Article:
نتیجه گیری انگلیسی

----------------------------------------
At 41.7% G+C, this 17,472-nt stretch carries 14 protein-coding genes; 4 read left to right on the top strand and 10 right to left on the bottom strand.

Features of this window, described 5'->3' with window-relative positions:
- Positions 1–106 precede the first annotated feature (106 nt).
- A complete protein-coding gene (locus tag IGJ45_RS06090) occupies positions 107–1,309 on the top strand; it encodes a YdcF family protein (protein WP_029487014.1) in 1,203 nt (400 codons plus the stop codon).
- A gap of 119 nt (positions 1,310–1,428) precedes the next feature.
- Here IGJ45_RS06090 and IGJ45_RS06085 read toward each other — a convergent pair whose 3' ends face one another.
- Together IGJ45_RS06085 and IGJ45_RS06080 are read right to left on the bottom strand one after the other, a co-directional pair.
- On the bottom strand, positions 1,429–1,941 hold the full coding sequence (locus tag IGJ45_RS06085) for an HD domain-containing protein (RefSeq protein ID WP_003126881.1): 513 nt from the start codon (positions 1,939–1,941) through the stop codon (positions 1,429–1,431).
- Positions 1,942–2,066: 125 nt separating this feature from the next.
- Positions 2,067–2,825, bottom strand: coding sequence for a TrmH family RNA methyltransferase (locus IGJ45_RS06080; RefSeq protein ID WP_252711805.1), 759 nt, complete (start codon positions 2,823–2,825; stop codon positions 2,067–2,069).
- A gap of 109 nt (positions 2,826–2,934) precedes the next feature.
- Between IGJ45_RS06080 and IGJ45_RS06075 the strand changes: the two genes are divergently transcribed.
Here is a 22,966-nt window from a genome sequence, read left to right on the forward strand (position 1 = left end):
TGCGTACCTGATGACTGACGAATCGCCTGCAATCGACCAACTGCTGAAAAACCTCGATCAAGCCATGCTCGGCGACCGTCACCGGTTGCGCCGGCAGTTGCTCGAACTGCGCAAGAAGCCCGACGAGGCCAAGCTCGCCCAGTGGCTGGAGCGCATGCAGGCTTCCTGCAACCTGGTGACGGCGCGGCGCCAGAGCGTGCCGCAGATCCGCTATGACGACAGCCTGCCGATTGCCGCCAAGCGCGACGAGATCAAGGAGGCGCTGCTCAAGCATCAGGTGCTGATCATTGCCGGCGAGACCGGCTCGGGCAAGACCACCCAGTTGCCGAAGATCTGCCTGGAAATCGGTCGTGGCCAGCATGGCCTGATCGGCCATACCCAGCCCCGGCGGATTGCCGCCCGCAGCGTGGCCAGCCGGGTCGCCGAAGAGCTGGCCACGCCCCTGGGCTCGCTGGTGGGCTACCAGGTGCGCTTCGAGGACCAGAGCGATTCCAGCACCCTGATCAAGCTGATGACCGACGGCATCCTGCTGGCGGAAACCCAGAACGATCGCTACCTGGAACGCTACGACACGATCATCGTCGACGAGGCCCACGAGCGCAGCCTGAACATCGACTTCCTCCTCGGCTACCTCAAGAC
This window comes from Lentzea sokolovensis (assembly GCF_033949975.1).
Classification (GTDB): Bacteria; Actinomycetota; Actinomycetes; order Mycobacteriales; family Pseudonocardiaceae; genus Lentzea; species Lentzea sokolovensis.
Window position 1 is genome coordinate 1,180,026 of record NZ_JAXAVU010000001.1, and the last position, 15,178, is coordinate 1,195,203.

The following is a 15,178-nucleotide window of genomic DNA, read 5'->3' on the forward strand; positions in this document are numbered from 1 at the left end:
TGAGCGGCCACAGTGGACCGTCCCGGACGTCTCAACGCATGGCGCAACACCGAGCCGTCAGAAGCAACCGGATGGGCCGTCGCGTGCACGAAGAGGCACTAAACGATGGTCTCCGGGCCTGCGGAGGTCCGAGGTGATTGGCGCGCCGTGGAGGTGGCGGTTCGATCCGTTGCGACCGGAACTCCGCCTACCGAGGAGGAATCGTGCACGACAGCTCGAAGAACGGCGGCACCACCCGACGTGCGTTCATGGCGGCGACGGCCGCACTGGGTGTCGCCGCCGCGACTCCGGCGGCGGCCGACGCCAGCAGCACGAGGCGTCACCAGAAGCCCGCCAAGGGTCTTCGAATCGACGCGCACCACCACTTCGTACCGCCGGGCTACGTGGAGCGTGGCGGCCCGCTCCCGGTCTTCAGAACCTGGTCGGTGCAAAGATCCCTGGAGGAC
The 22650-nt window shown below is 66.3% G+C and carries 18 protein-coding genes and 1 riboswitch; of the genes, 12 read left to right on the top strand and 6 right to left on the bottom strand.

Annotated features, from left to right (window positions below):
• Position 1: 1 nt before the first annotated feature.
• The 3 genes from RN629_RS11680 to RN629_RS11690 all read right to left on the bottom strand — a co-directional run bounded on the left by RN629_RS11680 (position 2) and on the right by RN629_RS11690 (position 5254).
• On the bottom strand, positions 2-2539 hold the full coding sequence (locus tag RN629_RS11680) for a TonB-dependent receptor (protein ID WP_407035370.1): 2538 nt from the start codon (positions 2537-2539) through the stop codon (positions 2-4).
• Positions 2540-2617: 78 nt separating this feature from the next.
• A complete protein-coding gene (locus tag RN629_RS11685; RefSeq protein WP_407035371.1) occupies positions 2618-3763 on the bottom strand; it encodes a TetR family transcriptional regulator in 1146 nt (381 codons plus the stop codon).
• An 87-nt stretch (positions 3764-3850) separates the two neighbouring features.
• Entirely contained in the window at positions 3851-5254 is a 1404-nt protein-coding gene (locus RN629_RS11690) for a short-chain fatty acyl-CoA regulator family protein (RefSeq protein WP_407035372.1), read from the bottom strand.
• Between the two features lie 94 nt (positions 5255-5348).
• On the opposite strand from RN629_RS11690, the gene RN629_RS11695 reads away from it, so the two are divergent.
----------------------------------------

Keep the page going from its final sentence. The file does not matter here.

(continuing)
We should recognize that retirement can be a long, gradual process and the intermediate status which is neither full-time work nor complete leave from the labor force is dominant for the elderly. This is especially the case for Japan since the average duration of the transition process is unusually long. Moreover, the employment status for the elderly depends on a variety of individual attributes and there are a variety of pathways from primary job to retirement. We utilize a large scale micro-level dataset from the Survey of Employment of the Elderly compiled by the Japanese government to provide “stylized facts” on the development of retirement behavior in Japan since the 1980s and explore factors affecting the individual retirement decision. We obtain several findings. First, we observed a general declining trend in the proportion of retired individuals aged 55–59 (especially females) while the proportion of retired individuals aged 65–69 (especially males) increased. Second, the survival analysis on actual retirement age shows that those who are more educated are more likely to retire earlier and those who experienced mandatory retirement are less likely. Third, the survival analysis on the expected retirement age shows that individuals who are satisfied with their job in terms of non-monetary rewards are less likely to retire earlier. This study emphasized fact-finding of retirement behavior over a period of two decades. While the SEE survey has the advantage of covering developments in retirement since the 1980s and is indeed the best available data to explore the labor supply of the elderly, we acknowledge the limitations of the analysis using cross-sectional data. The stylized facts should be investigated again if a longitudinal dataset is constructed in Japan and tracks the same person for more years. Fortunately, a new endeavor on constructing large scale panel data on retirement and health in Japan is ongoing. Titled “JSTAR” (Japanese Study of Aging and Retirement), it is the first “world standard” panel data on retirement in Japan and is a member of the family of the international project on aging that includes HRS (Health and Retirement Study), ELSA (English Longitudinal Survey on Aging) and SHARE (Survey on Health, Aging and Retirement in Europe). JSTAR was begun in 2007 and has entered the second wave (Ichimura et al., 2009). This long-term panel data provides unique opportunities to explore the pathways of retirement and their determinants of the Japanese people, who experience the longest retirement process and enjoy the longest life expectancy in the world.